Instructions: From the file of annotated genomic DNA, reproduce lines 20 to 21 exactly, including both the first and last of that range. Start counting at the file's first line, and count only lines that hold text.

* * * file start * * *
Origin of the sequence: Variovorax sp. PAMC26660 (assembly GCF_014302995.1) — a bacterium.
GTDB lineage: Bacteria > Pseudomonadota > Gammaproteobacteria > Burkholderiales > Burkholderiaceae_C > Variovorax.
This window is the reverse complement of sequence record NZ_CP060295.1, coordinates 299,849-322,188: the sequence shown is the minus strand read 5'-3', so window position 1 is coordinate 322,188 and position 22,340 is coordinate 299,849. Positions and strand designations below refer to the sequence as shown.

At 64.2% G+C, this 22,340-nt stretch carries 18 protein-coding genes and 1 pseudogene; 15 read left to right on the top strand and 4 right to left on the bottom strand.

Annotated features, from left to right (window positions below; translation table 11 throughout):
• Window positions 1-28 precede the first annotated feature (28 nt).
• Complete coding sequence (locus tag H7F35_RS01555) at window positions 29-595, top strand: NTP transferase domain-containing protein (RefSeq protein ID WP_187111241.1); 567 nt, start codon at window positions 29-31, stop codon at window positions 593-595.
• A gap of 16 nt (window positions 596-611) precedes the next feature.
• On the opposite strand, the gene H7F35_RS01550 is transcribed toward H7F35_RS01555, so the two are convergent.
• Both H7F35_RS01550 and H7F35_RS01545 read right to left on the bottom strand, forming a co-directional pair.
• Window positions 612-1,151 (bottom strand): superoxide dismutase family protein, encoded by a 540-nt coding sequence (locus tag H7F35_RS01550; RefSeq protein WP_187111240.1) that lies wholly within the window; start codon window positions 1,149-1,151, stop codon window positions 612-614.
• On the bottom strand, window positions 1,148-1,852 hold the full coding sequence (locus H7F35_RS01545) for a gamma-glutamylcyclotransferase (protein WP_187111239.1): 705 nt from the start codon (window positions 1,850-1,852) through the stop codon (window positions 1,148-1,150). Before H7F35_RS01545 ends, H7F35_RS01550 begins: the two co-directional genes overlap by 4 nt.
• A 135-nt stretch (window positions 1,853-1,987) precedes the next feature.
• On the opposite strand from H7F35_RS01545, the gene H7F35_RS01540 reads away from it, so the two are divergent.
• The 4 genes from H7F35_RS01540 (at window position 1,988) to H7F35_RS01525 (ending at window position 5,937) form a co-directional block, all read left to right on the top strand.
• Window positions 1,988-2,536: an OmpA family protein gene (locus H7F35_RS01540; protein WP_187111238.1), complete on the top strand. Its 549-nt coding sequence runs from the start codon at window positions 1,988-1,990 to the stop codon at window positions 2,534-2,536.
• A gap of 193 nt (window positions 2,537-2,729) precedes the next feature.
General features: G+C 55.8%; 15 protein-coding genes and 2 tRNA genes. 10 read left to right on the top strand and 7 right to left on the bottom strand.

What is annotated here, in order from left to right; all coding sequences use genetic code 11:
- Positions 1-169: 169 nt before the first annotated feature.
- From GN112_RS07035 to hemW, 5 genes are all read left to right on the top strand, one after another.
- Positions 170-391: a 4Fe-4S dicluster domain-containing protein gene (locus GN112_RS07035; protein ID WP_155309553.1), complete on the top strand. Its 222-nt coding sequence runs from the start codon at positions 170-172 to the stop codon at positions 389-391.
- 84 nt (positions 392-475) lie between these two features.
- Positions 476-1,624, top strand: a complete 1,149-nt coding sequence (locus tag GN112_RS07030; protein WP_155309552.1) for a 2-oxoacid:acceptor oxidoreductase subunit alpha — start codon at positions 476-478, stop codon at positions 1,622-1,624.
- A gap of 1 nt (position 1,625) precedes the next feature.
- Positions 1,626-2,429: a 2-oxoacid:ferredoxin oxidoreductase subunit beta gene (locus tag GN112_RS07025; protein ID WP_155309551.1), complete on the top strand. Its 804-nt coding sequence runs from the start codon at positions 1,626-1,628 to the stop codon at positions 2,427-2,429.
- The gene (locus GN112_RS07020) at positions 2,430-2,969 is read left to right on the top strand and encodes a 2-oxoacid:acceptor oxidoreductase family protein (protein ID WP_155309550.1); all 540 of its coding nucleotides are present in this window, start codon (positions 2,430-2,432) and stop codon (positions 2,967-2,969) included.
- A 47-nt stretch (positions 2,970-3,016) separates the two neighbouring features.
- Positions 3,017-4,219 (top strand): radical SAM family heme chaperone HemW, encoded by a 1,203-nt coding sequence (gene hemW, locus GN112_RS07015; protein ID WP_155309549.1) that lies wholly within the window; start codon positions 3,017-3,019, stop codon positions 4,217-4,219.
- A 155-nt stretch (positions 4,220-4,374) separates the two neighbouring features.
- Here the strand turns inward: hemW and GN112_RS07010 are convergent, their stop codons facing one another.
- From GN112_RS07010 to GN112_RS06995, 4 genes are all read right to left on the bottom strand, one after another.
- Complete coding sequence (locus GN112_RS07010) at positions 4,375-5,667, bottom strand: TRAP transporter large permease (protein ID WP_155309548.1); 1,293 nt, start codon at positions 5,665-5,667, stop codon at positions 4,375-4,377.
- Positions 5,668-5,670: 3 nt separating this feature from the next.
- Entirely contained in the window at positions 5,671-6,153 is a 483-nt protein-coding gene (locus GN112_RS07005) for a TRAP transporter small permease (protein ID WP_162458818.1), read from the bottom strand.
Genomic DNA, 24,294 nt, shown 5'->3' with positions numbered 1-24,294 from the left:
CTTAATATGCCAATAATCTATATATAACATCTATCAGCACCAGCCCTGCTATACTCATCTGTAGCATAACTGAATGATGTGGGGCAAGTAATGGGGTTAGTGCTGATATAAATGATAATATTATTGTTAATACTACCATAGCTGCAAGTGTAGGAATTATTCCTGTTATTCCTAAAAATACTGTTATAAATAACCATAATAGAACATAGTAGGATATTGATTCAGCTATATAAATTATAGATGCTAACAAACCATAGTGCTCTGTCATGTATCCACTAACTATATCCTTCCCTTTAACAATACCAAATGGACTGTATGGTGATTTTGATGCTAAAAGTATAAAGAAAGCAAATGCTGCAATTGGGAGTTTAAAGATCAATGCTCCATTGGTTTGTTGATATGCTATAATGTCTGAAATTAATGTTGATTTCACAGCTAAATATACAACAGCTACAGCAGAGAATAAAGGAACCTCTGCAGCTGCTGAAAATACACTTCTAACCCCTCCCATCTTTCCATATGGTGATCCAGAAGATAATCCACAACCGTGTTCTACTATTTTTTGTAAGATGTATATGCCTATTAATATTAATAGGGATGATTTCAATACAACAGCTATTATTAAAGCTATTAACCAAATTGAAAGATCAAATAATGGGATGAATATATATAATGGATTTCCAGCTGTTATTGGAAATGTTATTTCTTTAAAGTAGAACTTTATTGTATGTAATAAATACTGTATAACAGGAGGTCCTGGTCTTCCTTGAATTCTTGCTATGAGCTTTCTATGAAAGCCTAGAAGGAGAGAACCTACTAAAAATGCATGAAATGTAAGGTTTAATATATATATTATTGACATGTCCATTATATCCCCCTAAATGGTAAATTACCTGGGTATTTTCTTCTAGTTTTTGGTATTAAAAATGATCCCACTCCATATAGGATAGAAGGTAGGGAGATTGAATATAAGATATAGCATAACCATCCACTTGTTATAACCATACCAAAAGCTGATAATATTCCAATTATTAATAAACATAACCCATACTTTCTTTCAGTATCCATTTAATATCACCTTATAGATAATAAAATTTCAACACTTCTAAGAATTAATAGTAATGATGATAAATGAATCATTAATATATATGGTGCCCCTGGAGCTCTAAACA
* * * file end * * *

- Positions 1-169: 169 nt before the first annotated feature.
- From GN112_RS07035 to hemW, 5 genes are all read left to right on the top strand, one after another.